If the student does not submit the capstone project to a second grading cycle within one year following the year following the end on the semester when the IN was assigned, the IN becomes permanent and the student is subject to dismissal from the program due to failure to complete the capstone requirement on a timely basis.

12.       Plagiarism

The CUNY Policy on Academic Integrity and the John Jay College Policy on Academic Integrity apply to the project submissions in this course. The John Jay policy describes plagiarism as follows:

Plagiarism is the act of presenting another person’s ideas, research or writings as your own. The following are some examples of plagiarism, but by no means is it an exhaustive list:

  • Copying another person’s actual words without the use of quotation marks and footnotes
    attributing the words to their source.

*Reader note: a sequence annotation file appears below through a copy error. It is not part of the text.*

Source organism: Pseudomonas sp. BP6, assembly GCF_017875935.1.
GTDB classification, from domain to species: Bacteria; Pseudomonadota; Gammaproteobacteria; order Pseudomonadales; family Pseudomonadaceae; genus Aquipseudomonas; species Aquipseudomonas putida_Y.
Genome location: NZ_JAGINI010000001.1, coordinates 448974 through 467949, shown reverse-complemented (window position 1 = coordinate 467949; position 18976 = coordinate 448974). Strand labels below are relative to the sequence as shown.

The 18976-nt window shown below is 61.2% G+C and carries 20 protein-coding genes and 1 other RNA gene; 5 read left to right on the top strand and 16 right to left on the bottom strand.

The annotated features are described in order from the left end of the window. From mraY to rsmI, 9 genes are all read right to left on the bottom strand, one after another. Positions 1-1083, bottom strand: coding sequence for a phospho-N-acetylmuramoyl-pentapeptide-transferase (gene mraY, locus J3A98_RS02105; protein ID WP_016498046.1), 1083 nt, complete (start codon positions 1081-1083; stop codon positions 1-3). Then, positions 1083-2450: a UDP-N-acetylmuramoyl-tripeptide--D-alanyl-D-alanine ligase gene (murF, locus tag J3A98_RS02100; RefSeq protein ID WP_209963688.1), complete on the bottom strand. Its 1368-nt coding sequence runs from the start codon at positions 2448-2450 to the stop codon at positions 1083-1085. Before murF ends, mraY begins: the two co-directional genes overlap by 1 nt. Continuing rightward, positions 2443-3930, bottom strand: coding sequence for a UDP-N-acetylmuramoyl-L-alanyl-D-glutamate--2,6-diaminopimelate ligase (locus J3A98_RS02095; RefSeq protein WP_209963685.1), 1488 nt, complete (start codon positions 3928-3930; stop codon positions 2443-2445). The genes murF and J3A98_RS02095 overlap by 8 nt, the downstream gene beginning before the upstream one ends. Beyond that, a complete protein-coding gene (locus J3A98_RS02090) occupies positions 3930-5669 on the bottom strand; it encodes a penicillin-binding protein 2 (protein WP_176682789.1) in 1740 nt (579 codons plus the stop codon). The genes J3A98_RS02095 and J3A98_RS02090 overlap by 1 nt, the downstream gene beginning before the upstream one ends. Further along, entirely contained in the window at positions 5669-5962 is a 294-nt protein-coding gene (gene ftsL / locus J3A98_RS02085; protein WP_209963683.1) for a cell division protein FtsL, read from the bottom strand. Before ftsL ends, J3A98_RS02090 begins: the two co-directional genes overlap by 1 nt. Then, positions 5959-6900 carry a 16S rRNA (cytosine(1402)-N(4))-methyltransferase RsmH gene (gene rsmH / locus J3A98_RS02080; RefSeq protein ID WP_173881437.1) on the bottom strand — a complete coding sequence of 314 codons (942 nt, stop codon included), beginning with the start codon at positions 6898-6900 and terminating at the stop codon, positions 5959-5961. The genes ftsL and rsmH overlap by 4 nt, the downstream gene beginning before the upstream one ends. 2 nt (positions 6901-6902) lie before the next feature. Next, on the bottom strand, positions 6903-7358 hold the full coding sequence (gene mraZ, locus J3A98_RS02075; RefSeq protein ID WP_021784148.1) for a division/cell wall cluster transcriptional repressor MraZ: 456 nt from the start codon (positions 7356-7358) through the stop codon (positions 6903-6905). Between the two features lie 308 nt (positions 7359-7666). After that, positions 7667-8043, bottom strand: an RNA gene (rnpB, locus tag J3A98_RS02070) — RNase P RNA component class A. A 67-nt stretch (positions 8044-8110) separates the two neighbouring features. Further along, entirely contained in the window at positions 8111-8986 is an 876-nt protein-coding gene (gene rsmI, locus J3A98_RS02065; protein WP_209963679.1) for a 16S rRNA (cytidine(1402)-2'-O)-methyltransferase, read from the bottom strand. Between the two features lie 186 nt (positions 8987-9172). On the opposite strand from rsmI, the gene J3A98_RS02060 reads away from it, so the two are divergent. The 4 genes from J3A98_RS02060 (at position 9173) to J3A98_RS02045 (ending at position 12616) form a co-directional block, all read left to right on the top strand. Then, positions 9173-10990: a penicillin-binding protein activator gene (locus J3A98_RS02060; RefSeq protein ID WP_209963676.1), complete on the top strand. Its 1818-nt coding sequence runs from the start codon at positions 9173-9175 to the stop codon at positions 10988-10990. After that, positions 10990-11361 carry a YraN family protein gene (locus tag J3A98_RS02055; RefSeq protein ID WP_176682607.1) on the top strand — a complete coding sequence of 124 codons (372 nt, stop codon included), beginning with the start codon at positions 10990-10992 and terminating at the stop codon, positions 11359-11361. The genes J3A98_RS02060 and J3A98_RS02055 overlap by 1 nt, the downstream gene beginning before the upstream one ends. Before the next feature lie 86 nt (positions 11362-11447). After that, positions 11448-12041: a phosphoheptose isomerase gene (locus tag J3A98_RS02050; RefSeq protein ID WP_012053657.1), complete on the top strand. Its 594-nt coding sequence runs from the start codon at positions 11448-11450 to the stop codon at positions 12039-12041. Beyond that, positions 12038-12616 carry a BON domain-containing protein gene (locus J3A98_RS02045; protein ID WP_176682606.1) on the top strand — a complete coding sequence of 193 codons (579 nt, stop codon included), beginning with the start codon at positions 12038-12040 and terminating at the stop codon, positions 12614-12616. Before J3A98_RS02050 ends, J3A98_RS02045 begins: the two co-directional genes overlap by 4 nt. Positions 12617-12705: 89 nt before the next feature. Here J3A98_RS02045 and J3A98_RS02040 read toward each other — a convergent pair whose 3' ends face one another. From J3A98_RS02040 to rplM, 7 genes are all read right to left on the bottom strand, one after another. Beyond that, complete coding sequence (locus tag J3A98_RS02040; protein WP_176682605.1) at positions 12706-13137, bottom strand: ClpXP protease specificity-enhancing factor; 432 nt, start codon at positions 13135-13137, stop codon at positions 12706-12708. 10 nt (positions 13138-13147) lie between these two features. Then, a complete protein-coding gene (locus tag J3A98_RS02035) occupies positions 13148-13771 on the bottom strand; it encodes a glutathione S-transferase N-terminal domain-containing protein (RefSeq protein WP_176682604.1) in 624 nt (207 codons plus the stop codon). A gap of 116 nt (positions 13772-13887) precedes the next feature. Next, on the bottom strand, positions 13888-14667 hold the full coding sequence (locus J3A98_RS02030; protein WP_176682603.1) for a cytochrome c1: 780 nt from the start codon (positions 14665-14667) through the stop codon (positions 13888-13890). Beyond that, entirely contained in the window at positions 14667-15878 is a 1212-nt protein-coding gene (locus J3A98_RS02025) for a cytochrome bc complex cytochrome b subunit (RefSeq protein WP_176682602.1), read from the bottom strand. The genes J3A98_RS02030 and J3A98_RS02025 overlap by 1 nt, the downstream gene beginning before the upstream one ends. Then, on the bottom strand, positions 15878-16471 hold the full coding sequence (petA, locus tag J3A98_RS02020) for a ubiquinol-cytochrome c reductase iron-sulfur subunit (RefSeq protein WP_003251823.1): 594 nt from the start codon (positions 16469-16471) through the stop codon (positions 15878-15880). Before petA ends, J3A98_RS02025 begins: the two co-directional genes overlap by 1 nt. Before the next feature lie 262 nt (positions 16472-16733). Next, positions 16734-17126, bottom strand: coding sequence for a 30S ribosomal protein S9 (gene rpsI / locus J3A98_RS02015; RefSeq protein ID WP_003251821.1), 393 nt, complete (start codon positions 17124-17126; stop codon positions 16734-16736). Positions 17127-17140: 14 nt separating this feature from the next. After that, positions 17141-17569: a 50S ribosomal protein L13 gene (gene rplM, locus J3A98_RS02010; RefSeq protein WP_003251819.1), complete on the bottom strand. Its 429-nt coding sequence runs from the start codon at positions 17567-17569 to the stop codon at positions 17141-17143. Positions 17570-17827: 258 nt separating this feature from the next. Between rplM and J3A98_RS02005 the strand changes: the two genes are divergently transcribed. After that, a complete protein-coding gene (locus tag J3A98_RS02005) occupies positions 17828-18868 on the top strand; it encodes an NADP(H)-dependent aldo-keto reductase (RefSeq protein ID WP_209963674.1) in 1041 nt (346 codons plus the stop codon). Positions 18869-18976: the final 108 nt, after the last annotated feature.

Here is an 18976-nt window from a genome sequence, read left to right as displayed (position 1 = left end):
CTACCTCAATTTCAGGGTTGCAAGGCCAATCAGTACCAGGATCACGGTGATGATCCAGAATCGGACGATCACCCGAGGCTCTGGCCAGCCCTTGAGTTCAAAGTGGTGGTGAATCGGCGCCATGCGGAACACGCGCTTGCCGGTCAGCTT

• Presenting another person’s ideas or theories in your own words without acknowledging the
  • Using information that is not common knowledge without acknowledging the source.
  • Failing to acknowledge collaborators on homework and laboratory assignments.
  • Internet plagiarism includes submitting downloaded term papers or parts of term papers,
    paraphrasing or copying information from the Internet without citing the source, and “cutting and pasting” from various sources without proper attribution.

The primary memorandum must be submitted by the student to the college’s service, at the same time that the memorandum is submitted for grading. For PAD 771, the Turnitin settings will permit a student to independently submit the memorandum more than once to assure that inadvertant plagiarism is not inaccurately detected.

In the Capstone Seminar, it is permitted to use your own work from previous courses. For example, you may use a literature review that you previously developed for a term paper in another course. However, if the work is from a course you are currently enrolled in, be sure you have permission from the professor in the other course.

Cases of suspected plagiarism in capstone projects submitted for grading, the faculty member will follow the reporting procedure in the John Jay College Policy on Academic Integrity.


[1] A waiver eliminates the requirement of PAD 771 for the student, but not the requirement of 42 credits of graduate coursework.